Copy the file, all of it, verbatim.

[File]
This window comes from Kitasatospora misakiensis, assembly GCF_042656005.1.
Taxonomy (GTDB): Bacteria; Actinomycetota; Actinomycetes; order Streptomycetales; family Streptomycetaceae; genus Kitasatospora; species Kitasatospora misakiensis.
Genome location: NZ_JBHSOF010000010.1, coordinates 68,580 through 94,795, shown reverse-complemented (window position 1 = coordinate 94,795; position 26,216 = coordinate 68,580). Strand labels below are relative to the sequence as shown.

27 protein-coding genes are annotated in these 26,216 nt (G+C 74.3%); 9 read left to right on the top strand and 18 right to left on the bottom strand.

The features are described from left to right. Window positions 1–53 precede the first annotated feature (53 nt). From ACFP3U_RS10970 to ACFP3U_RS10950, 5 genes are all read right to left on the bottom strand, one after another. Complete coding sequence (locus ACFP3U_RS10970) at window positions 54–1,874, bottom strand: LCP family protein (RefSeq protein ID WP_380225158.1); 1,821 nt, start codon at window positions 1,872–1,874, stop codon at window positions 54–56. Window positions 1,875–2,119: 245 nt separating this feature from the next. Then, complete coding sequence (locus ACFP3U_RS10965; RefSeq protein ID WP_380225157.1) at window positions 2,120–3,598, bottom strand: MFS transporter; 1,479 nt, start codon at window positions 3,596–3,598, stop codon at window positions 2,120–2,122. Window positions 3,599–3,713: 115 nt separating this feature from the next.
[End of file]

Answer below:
This window comes from Kitasatospora misakiensis, assembly GCF_042656005.1.
Taxonomy (GTDB): Bacteria; Actinomycetota; Actinomycetes; order Streptomycetales; family Streptomycetaceae; genus Kitasatospora; species Kitasatospora misakiensis.
Genome location: NZ_JBHSOF010000010.1, coordinates 68,580 through 94,795, shown reverse-complemented (window position 1 = coordinate 94,795; position 26,216 = coordinate 68,580). Strand labels below are relative to the sequence as shown.

27 protein-coding genes are annotated in these 26,216 nt (G+C 74.3%); 9 read left to right on the top strand and 18 right to left on the bottom strand.

The features are described from left to right. Window positions 1–53 precede the first annotated feature (53 nt). From ACFP3U_RS10970 to ACFP3U_RS10950, 5 genes are all read right to left on the bottom strand, one after another. Complete coding sequence (locus ACFP3U_RS10970) at window positions 54–1,874, bottom strand: LCP family protein (RefSeq protein ID WP_380225158.1); 1,821 nt, start codon at window positions 1,872–1,874, stop codon at window positions 54–56. Window positions 1,875–2,119: 245 nt separating this feature from the next. Then, complete coding sequence (locus ACFP3U_RS10965; RefSeq protein ID WP_380225157.1) at window positions 2,120–3,598, bottom strand: MFS transporter; 1,479 nt, start codon at window positions 3,596–3,598, stop codon at window positions 2,120–2,122. Window positions 3,599–3,713: 115 nt separating this feature from the next.